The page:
The creative and lively city, on the shores of the North Sea amidst the Norwegian fjords
Stavanger is one of Norway's oldest cities and offers a captivating blend for a journey steeped in culture, history, art, good food, and natural beauty. The vibrant town has a small city center, easily explored on foot. Strolling through the old city area, Gamle Stavanger, amidst historic cobblestone streets, one experiences a mix of modernity and ancient history with art coming to life in the distinctive Street Art and the characteristic wooden houses that are among the best-preserved in Europe.
Stavanger. Foto: Copyright © / Depositphotos
Stavanger. Photo: Copyright © / Depositphotos
The small area west of the harbor, called Old Stavanger, represents Stavanger's wooden city with 173 buildings from the early 18th century, mostly small white cottages. Stavanger's wooden city extends beyond just the old town and comprises approximately 8,000 houses in various styles: from Empire to Art Nouveau and Functionalism, with wooden residences largely originating from the city's settlements before World War II when houses were constructed of wood for easy disassembly and relocation.
Old Stavanger. Foto: Copyright © / Depositphotos
Old Stavanger. Photo: Copyright © / Depositphotos
A short walk from the harbor stands Stavanger Cathedral in Medieval style, still in use since the 1300s, although its origins presumably date back to 1125 when it was built by Bishop Reinald of Winchester, later damaged by fire. The pulpit was crafted by Andrew Smith in 1650, while the stained glass windows are by Victor Sparre and date back to 1957.
Cattedrale di Stavanger. Foto: Copyright © / Depositphotos
Stavanger Cathedral. Photo: Copyright © / Depositphotos
In Stavanger's old town, open-air art is admired in the Nuart Street Art, where over 15 years of Nuart Festival's Street Art history are uncovered, showcasing the evolution of Stavanger as one of the world's leading destinations for Street Art. Art ranges from situationism, graffiti, post-graffiti, muralism, comic culture, stencil art, or activism with major works by Fintan Magee, Snik, Milu Correch, AFK, Skurk, and Martin Whatson, among others.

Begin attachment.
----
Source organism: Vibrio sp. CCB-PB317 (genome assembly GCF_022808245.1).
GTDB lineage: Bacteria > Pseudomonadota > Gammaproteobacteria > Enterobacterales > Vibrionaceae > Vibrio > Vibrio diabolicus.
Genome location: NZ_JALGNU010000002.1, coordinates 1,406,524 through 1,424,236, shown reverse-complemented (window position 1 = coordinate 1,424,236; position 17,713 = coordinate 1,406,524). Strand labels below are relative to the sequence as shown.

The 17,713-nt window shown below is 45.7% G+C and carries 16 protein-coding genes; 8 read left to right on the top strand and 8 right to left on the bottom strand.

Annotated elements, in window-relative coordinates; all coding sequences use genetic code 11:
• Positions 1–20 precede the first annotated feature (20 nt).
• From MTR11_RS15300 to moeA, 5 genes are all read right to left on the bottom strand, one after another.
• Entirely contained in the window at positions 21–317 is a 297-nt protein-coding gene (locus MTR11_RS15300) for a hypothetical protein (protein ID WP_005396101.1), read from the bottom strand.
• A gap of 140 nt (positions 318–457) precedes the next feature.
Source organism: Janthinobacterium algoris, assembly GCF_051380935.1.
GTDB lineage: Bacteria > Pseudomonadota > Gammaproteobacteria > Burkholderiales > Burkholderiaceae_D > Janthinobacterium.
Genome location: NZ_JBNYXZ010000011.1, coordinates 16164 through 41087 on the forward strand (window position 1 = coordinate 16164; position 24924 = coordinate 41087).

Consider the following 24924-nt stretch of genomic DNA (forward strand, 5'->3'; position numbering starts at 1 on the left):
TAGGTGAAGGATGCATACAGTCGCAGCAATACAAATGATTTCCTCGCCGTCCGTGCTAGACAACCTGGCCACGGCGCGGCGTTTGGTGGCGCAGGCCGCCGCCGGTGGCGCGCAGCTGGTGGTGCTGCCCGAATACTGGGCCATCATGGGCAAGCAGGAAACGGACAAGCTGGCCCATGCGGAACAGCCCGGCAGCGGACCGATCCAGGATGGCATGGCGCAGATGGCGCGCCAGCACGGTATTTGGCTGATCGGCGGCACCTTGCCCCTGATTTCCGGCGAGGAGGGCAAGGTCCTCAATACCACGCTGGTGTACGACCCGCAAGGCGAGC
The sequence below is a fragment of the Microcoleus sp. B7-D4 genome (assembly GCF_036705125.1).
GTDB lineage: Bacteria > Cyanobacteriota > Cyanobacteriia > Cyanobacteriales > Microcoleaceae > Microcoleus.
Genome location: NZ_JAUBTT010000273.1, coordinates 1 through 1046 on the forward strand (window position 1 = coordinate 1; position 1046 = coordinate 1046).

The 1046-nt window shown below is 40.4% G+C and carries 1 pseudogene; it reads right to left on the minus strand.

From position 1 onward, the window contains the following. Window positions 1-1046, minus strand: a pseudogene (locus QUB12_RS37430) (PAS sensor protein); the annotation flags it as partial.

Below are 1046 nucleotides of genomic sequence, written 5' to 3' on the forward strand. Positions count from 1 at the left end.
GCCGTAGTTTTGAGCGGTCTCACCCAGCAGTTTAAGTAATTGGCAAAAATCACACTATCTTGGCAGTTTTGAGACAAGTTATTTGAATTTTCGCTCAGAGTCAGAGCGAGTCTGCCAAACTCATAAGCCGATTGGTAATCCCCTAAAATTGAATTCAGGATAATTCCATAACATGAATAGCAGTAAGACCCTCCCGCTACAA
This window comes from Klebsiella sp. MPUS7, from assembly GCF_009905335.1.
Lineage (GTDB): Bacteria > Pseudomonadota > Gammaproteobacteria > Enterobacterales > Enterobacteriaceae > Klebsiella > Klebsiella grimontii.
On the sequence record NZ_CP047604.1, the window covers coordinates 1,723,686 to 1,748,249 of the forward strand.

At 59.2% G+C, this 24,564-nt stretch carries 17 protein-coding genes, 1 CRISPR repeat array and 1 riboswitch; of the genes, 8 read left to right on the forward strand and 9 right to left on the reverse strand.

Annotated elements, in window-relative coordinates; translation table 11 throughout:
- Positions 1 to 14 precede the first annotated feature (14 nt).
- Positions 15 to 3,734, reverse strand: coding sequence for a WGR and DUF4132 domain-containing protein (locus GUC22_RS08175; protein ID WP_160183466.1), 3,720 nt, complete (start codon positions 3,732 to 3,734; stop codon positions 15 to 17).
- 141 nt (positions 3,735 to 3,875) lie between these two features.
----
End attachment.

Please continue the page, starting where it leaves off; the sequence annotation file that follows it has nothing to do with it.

Nuart street art festiva Foto: Credits: Terje Rakke/Nordic Life 2011 Copyright: Region Stavanger BA
Nuart street art festival Photo: Credits: Terje Rakke/Nordic Life 2011 Copyright: Region Stavanger BA
To continue an artistic journey, visitors to the old town can explore several museums: the Stavanger Maritime Museum and the IDDIS Norwegian Graphic Museum & Norwegian Canning Museum (the Norwegian Canning Museum, to see how smoked sardines were produced and exported worldwide in the early 19th century). 
The Norwegian Canning Museum, Stavanger. Foto: Credits: © Kaitlin Bailey / Matador Network / Copyright: Fjord Norway
The Norwegian Canning Museum, Stavanger. Photo: Credits: © Kaitlin Bailey / Matador Network / Copyright: Fjord Norway
Also worth a visit is the Stavanger Art Museum, which offers a collection of prestigious Norwegian art spanning from the 19th century to contemporary art. Meanwhile, for those interested in understanding how offshore operations have become Norway's most important industry, a visit to the Norwegian Petroleum Museum on the harbor waterfront offers insight into the formation of oil and gas beneath the seabed to drilling. Indeed, it was in the North Sea, in 1969, that oil was discovered, and since then, the Stavanger region has played a fundamental role in the Norwegian economy. 
Museo Norvegese del Petrolio. Foto: Copyright © / Depositphotos
Norwegian Petroleum Museum. Photo: Copyright © / Depositphotos